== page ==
This website uses cookies. By using the site you are agreeing to our Privacy Policy.

Leading lines are very effective ways of creating powerful compositions with your photography that tell your audience exactly where to look.

Of all of the techniques we can use to help us compose great-looking pictures, leading lines are among the most powerful and the easiest to use. Their name gives you a clue as to their role – they lead the eye around the frame, making sure it travels the route that the photographer intended, and ends up at the right place.

These visual signposts are usually (but not always) diagonal, and most often start in the foreground before directing us to an object in the background. You’ll see them at work most often in landscape and architecture photography – look for examples like rail tracks, paths, rivers, rocks, and bridges, which can all do the job very effectively. In fact, leading lines are so ubiquitous that using them in your own compositions is super easy and soon becomes second nature.

Once you’ve decided on your leading lines, the next thing to consider is where they should lead to. That might seem like an obvious question to answer, but you’d be surprised how often photographers of all levels can get this wrong. When leading lines lead our eyes out of the frame, or off in the wrong direction, they’re doing more harm than good.

Learn photography with Fujifilm, Using leading lines

If there is a single focal point or main subject in your picture, get the leading lines to point to this. In portraits, this is a person, so direct attention to your subject’s head or eyes. In a still life, decide which part of the scene is the most important. In a landscape, where there often isn’t a single point of interest, try to get your leading lines to point to a natural vanishing point – a place in the distance where converging leading lines come together.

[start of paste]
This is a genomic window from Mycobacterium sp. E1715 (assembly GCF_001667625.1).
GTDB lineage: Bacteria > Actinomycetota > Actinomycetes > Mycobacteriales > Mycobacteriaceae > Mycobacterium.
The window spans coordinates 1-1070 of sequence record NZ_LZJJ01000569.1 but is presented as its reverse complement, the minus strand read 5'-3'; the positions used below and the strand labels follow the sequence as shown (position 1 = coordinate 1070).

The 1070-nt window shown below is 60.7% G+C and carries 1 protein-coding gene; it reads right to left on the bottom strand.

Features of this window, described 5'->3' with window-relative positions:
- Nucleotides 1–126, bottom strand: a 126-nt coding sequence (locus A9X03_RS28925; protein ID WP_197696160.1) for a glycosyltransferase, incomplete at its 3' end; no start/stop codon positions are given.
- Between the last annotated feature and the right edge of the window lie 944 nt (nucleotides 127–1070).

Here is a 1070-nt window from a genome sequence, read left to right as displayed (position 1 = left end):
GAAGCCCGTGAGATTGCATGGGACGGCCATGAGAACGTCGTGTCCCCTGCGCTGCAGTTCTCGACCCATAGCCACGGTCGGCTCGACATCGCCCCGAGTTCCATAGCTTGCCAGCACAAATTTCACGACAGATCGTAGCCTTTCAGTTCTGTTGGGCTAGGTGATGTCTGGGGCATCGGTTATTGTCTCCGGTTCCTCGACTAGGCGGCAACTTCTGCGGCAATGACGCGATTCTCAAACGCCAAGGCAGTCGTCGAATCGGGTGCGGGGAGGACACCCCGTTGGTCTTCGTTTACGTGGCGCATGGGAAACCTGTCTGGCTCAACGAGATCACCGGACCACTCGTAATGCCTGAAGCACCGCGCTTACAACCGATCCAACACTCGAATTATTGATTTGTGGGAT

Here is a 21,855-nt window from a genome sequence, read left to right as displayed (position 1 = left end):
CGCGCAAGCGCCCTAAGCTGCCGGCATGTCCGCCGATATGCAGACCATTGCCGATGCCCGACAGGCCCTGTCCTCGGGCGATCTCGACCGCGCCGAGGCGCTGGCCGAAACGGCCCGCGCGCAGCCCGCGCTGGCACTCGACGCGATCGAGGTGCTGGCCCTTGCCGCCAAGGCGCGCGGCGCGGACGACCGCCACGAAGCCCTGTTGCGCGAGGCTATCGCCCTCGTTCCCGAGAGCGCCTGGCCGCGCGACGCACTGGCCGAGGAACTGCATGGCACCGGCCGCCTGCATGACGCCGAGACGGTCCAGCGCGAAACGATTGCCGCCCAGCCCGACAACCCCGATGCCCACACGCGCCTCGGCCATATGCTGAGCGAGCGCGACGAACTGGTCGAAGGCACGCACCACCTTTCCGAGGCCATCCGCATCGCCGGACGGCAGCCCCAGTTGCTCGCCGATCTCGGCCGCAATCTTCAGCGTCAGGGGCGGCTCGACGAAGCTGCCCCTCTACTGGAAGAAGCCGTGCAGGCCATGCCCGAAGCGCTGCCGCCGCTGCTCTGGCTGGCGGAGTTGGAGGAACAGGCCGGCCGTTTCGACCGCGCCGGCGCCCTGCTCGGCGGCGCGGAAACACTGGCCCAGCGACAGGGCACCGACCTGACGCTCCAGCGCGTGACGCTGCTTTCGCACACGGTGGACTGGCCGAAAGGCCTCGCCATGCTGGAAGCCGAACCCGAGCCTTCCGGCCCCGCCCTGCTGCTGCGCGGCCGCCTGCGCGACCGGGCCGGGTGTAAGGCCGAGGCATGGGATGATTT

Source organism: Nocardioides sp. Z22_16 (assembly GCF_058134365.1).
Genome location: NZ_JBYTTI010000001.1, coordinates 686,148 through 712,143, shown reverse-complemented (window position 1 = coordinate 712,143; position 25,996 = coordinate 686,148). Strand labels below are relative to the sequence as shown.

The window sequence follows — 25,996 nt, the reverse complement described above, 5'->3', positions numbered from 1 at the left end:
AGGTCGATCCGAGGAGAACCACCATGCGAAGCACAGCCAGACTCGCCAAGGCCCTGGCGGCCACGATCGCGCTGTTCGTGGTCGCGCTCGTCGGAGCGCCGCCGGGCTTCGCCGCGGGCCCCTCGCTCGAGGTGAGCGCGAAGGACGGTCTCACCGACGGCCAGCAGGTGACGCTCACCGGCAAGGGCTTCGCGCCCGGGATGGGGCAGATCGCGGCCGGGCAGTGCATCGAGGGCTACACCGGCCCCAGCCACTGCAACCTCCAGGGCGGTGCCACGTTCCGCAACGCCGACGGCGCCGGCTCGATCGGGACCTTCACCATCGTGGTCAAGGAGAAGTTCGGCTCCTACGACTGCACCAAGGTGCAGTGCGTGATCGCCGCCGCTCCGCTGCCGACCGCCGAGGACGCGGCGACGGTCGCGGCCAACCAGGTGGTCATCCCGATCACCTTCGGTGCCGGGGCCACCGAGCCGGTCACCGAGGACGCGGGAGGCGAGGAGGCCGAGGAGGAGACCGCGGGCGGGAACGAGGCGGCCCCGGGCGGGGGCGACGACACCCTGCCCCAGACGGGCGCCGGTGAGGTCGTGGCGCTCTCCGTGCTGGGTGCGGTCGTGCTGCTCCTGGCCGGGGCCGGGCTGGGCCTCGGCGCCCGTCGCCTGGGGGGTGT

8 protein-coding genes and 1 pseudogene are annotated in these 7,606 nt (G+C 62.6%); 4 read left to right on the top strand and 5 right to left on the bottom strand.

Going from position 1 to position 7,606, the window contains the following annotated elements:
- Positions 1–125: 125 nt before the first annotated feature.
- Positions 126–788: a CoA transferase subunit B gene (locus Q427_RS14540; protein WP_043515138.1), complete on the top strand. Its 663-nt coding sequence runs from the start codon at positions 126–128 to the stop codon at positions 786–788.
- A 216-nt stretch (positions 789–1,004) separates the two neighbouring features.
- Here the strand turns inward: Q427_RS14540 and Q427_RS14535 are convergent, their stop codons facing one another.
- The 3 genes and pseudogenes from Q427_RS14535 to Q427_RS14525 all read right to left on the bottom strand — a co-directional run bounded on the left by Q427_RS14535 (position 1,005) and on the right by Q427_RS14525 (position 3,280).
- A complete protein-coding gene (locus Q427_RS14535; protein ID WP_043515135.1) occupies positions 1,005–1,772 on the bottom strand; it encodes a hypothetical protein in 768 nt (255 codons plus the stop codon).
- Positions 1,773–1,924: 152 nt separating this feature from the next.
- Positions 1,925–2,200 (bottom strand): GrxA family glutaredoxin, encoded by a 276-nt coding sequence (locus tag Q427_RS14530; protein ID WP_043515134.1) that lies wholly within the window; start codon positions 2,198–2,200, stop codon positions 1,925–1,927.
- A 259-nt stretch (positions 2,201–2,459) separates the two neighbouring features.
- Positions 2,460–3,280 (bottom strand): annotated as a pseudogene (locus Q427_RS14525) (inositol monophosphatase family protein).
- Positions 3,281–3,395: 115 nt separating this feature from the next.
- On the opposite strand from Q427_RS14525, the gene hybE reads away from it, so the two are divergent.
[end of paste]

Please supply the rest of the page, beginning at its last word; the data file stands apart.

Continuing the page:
You’ll notice that it’s easier to find and exploit leading lines when you’re shooting landscapes with a wide-angle lens. This lets you get more foreground in the shot and exaggerates perspective, making the distance between near and far objects seem longer. Zoom out to the widest setting on your standard zoom lens to see the effect at work, then slowly zoom in a bit if the composition seems a little loose.

Leading lines are powerful when used in combination with symmetry – for instance, the view down a corridor or a low-down shot along a road or rail track. But they are just as important in asymmetric scenes, too, even if their role is more subtle and the viewer doesn’t realize they are being directed around the frame.

  • Learn photography with Fujifilm, using leading lines
  • Learn photography with Fujifilm, using leading lines

Fine-tuning your composition so that your leading lines do their job properly is very important, but extremely easy to do. You’ll be surprised how the tiniest of movements can bring about a huge change in the way that leading lines work. Try stooping down low or holding your camera up a little higher above your head (your X Series camera’s flip-out screen can help you do this comfortably). Move to the side by a few meters to change the relationship between foreground and background. You’ll know when you’ve got it – it’ll just feel right!

Your Next Steps

  • CHALLENGE Use the wide-angle end of your zoom lens to shoot some landscape photos this week. Point your camera down a little and try to make what is in the foreground work with what’s in the background. Post your best efforts to social media with the hashtag #MyFujifilmLegacy. You can also submit your work here for a chance to be featured on our social media channels